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Re: Contradictory definitions of ``qualified name''

From: Tim Bray <tbray@textuality.com>
Date: Wed, 04 Aug 1999 10:10:37 -0700
Message-Id: <3.0.32.19990804100958.011cd820@pop.intergate.bc.ca>
To: abrahams@acm.org, xml-names-editor@w3.org
At 12:32 PM 8/4/99 -0400, Paul W. Abrahams wrote:
>I am troubled by the use of the term ``qualified name'' in the W3C
>Namespace specification.  In the second-to-last paragraph of Sec. 1, it
>says:
>
>"Names from XML namespaces may appear as qualified names, which contain
>a single colon, separating the name into a namespace prefix and a local
>part."
>
>Since the ``which'' clause is nonrestrictive, the sentence implies that
>a qualified name must contain exactly one colon.  But the syntactic
>definitions in Sec. 3 state that a qualified name consists of an
>optional prefix followed by a local part, thus implying that a qualified
>name must contain at most one colon.   There's a contradiction here.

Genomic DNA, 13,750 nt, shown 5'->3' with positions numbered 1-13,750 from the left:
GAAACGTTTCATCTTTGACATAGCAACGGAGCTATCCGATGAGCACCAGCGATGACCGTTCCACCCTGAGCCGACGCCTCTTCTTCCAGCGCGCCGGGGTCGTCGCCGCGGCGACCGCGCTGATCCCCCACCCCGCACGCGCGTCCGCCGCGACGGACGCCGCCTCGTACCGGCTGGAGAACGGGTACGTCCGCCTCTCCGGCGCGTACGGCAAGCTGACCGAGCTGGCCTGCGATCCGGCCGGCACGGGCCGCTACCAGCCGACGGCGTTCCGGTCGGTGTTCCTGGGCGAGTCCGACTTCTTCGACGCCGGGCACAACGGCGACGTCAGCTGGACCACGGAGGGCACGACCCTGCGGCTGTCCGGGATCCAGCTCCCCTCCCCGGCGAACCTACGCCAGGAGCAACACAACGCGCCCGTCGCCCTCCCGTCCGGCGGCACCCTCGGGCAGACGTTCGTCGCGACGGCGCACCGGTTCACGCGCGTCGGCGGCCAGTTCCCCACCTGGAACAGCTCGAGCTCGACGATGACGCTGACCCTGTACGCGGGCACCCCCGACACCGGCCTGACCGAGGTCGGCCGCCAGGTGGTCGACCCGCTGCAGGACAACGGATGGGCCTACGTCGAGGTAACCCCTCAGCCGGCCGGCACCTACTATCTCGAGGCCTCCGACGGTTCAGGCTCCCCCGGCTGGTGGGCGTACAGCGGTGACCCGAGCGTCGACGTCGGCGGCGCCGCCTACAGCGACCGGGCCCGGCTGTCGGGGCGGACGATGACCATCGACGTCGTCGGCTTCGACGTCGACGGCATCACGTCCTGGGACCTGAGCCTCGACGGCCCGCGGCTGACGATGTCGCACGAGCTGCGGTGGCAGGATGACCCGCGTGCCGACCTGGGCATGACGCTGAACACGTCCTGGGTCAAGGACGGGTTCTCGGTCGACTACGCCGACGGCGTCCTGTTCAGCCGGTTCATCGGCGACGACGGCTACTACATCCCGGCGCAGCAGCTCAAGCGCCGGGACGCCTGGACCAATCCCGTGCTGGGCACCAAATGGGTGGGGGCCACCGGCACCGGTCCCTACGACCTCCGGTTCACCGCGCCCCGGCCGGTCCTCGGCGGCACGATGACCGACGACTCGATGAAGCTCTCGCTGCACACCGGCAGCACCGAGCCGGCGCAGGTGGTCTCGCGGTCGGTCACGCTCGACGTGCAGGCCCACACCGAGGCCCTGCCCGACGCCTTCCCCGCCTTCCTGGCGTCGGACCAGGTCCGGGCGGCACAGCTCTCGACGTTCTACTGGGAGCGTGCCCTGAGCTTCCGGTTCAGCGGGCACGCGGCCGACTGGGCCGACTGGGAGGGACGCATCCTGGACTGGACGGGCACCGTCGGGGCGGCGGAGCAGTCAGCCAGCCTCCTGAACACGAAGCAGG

Yep, the wording could be better.  However the intent is clear; people
have certainly complained about the namespace spec, but nobody has ever
had a problem with the fact that some names have prefixes, others don't.
The sentence in section 1 needs to be fuzzified a bit.

>Another loose end that needs to be tied up is the statement in the XML
>spec (the note in Sec. 2.3) that the colon within XML names is reserved
>for experimentation with name spaces (not namespaces!!).  Given the
>content of the Namespace spec, there seems to be no reason even to imply

Yes, well we can't retroactively change XML 1.0 except to fix editorial
errors - which that note isn't.  In fact, from a pure XML 1.0 point of view,
the element type <a:b:c:d /> is perfectly legal, and we can't change
that. -Tim
Received on Wednesday, 4 August 1999 13:10:40 GMT

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